Online desk |  3 weeks ago | international
Heat records tumbled and firefighters faced new blazes as much of Western Europe baked in a gruelling heatwave.
The UK, normally used to milder climates, saw temperatures of more than 40C (104F) for the first time.
Germany saw its hottest day of the year so far while Portugal raised its death toll after days of excess heat.
Deadly wildfires have swept the continent. The UN's World Meteorological Organization (WMO) warned there was worse to come.
Heatwaves have become more frequent and more intense, and last longer because of human-induced climate change.
"In the future these kinds of heatwaves are going to be normal, and we will see even stronger extremes," WMO chief Peterri Taalas said.
In addition to record temperatures in the UK, several fire services declared major incidents after a surge in fires.
A major blaze in Wennington, east London, set homes alight. Residents who had to be evacuated told the BBC that some eight homes and possibly a local church had been destroyed in the fire, while a firefighter at the scene described it as "absolute hell".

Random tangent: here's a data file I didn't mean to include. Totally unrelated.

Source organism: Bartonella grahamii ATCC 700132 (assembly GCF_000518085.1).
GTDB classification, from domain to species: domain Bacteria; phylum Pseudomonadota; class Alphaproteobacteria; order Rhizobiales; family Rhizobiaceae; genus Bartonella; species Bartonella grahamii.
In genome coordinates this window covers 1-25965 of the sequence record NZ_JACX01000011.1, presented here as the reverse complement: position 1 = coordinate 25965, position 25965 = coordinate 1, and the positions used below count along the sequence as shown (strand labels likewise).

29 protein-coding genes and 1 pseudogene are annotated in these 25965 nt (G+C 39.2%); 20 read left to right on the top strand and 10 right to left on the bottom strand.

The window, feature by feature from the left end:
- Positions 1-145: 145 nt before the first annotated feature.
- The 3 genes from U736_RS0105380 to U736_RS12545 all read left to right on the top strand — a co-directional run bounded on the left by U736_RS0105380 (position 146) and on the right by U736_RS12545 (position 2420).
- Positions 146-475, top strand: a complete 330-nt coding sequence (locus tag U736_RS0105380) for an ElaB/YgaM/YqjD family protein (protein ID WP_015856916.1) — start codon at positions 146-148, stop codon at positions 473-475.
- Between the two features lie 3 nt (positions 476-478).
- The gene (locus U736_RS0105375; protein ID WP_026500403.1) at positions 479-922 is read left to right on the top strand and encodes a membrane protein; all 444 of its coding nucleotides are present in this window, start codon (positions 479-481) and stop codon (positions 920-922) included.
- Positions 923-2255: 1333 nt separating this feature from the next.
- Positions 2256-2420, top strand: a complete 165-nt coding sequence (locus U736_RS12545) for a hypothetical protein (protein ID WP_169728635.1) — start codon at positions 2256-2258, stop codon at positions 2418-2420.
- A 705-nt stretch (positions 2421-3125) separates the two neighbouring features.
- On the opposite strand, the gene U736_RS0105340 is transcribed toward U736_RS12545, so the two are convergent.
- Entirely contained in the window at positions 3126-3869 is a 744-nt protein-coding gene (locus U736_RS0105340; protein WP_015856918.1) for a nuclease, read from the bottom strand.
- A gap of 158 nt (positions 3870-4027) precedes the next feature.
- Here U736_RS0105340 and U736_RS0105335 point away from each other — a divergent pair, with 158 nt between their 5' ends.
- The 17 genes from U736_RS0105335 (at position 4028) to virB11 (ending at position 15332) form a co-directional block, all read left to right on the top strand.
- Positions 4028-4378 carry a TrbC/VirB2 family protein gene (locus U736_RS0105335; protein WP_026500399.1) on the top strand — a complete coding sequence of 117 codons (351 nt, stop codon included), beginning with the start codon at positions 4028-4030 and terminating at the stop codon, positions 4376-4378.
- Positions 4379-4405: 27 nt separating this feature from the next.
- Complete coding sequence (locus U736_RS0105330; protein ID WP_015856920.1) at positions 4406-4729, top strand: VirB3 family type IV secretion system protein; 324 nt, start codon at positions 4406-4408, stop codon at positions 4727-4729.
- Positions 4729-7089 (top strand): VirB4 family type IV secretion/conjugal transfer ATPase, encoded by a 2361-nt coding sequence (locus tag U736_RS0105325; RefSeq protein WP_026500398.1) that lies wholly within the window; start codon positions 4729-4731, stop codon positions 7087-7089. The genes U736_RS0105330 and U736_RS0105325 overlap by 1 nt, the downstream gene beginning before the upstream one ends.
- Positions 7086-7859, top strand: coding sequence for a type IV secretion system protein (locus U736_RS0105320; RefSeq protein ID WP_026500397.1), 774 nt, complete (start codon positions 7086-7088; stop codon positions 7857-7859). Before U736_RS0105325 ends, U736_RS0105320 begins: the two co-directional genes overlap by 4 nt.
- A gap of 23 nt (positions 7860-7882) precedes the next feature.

In France, 64 different areas registered record-high temperatures on Monday.
Although the all-time high for mainland France has not been topped, the south-west of the country has experienced its biggest wildfires in more than 30 years. Since 12 July, fires have engulfed more than 20,300 hectares (49,400 acres) of the wine-growing Gironde region.
Nearly 37,000 people had to be evacuated from their homes.
Cooler weather has now returned to the UK and France.